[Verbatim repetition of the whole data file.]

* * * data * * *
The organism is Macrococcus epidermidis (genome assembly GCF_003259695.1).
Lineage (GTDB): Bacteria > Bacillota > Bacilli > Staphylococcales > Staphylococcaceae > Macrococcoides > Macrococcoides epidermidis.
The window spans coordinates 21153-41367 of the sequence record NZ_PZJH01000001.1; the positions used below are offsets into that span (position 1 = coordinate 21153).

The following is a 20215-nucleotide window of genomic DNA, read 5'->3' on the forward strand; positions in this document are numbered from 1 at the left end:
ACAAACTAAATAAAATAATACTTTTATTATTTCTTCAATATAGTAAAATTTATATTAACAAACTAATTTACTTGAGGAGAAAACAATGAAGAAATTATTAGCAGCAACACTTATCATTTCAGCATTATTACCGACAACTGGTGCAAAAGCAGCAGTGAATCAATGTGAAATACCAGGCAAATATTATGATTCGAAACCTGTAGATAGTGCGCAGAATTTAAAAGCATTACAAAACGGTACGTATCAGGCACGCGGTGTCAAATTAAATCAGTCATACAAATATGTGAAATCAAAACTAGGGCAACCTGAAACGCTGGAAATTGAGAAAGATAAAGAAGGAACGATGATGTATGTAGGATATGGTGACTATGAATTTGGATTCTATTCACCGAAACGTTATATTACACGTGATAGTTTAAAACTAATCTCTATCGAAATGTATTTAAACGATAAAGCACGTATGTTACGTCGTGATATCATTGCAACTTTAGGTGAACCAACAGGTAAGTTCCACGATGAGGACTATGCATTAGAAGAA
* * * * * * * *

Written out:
The organism is Macrococcus epidermidis (genome assembly GCF_003259695.1).
Lineage (GTDB): Bacteria > Bacillota > Bacilli > Staphylococcales > Staphylococcaceae > Macrococcoides > Macrococcoides epidermidis.
The window spans coordinates 21153-41367 of the sequence record NZ_PZJH01000001.1; the positions used below are offsets into that span (position 1 = coordinate 21153).

The following is a 20215-nucleotide window of genomic DNA, read 5'->3' on the forward strand; positions in this document are numbered from 1 at the left end:
ACAAACTAAATAAAATAATACTTTTATTATTTCTTCAATATAGTAAAATTTATATTAACAAACTAATTTACTTGAGGAGAAAACAATGAAGAAATTATTAGCAGCAACACTTATCATTTCAGCATTATTACCGACAACTGGTGCAAAAGCAGCAGTGAATCAATGTGAAATACCAGGCAAATATTATGATTCGAAACCTGTAGATAGTGCGCAGAATTTAAAAGCATTACAAAACGGTACGTATCAGGCACGCGGTGTCAAATTAAATCAGTCATACAAATATGTGAAATCAAAACTAGGGCAACCTGAAACGCTGGAAATTGAGAAAGATAAAGAAGGAACGATGATGTATGTAGGATATGGTGACTATGAATTTGGATTCTATTCACCGAAACGTTATATTACACGTGATAGTTTAAAACTAATCTCTATCGAAATGTATTTAAACGATAAAGCACGTATGTTACGTCGTGATATCATTGCAACTTTAGGTGAACCAACAGGTAAGTTCCACGATGAGGACTATGCATTAGAAGAA